There were a few times when we all worked successfully together – Masi leaders, Masi NGOs and Masi neighbours: For example when there was no high school in Masi and primary and high school pupils were cramped into overcrowded container classes. Please speak to the principal and teachers of the Masi High School or Ukhanyo Primary about how they remember my role in this struggle.

I never held back one rand of funding for Masi, I never earned one rand of income for myself in Masi (I earn all my income overseas as a writer with readings and translations). Yes, I remember that you were disappointed when you asked me a few times for money for your “Masi Business Forum” and my response was that I have a commitment that the internal conflicts around the Amakhaya Ngoku Housing Project should be solved among the beneficiaries first – and that I would appreciate your support in this.

Please ask the AN accountant whether I have ever received One rand for the many, many hours of work for this first housing project. I never did or even asked for any, but I raised more than
R20 million from private donors in South Africa and from overseas for the construction of the first 223 flats, a community hall and a playground. The beneficiaries can still become owners of these flats and would be out of poverty forever if the majority would just follow the contracts they have signed.

And yes, here you are right, Mr Pasiya: I still hope for responsibility and honesty and do not believe in forced evictions of those who are not paying their modest rent or sublet to others for their own profit.

My apologies, Mr Pasiya, that I sometimes said or wrote indeed, that I was for many years almost daily in Masi. This was never related to my work for the community as a whole, but during those years when I was the co-founder and co-director of the Hokisa Children’s home in Masi which also created work and training for some adults from Masi who are now the managers and leaders of this project.

Finally: Do you really think your arguments become stronger as you attack me as a white person? During apartheid I was not allowed entry into your country. From 1997 I had the privilege to learn from Archbishop Desmond Tutu that many of us can in some way contribute to building a new democratic, non-racist and non-sexist South Africa. It saddens me deeply that the divide between many extremely poor people and some extremely wealthy people is still not overcome – and that the idea that sharing might benefit all, is still a strange and in many ways corrupted one. But maybe you will do better in choosing one side in this discussion around the fire station and giving up the idea of gap housing for Solole Farm – which would be the first area in the whole valley of integrated housing for poor and middle class families, independent of race or language, but united in overcoming extreme poverty.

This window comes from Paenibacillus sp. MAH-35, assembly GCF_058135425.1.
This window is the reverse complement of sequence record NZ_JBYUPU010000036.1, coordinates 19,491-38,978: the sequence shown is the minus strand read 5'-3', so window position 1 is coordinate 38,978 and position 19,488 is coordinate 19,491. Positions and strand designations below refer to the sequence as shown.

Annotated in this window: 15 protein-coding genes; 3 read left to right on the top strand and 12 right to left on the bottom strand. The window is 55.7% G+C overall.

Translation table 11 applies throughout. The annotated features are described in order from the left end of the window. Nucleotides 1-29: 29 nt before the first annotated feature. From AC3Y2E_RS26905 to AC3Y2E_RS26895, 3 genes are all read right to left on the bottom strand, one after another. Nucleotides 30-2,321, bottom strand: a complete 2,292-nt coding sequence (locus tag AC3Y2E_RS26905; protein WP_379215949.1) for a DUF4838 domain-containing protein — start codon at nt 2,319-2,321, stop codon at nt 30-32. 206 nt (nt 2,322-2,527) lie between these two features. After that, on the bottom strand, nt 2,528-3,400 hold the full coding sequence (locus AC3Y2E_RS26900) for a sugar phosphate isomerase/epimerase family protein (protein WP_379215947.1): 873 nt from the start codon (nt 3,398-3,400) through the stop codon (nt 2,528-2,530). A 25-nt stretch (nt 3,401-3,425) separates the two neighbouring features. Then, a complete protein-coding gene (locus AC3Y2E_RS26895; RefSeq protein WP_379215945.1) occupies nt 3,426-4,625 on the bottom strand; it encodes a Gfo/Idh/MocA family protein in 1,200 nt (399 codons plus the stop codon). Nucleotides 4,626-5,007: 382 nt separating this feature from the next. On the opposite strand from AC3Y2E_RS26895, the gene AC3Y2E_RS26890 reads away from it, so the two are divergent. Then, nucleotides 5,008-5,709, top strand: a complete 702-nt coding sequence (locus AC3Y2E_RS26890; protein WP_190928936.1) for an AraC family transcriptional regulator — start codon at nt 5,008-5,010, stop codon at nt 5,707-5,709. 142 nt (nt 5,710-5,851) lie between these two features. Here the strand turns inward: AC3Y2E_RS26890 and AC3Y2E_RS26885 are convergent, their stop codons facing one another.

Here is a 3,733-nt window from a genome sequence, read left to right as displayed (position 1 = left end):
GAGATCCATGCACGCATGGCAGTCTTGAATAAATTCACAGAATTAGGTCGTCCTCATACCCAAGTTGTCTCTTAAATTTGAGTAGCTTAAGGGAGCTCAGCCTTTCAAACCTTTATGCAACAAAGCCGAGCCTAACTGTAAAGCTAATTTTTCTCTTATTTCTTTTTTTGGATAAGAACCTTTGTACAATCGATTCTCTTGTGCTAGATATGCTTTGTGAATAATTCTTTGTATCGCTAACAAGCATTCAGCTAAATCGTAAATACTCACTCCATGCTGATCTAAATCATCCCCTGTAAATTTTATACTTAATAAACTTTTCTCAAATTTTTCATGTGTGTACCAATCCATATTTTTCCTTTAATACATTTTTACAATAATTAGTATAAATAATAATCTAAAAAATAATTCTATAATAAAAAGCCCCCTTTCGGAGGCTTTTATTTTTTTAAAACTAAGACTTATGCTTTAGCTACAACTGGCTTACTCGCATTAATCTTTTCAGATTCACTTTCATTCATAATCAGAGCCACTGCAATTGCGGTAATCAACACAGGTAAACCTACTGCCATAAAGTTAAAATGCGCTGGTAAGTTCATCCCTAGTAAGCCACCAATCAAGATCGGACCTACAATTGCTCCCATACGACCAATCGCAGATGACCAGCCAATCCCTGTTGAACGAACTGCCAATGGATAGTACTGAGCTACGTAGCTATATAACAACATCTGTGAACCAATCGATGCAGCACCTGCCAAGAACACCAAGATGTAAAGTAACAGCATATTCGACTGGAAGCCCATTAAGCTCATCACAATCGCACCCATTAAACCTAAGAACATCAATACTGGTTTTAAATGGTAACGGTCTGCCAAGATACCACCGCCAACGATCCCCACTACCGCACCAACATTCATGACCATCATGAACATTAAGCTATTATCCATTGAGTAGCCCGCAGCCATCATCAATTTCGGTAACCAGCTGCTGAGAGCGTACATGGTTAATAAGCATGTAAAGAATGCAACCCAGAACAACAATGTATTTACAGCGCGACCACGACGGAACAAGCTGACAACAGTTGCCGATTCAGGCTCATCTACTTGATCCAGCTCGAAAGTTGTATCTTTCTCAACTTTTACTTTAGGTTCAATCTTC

However, I have reached retirement age and I will leave South Africa soon in all modesty. I am grateful to those who I had the privilege to work with – and also that the Masi High School is returning to excellent matric results.

Continued on page 7

I am extremely proud of the team at the Hokisa Children’s Home. I am sorry that we never did work closely together, Mr Pasiya, as you most probably would have never summarised your verdict the way you did.

Dumsani Nhlapo, chairman of the Masiphumelele Development Forum, also commented on the letter:

As Masiphumelele, we are distancing ourselves from this email.

In Masi we don’t have a citizen group (and) we have a business development
forum, which is not run by Simon

Last week Sunday we had a meeting. They were not part of the meeting. All of the community structures agreed to build gap housing.

We will call them and ask them who they represent because we are representing people. Gap housing is supported by all Masiphumelele structures.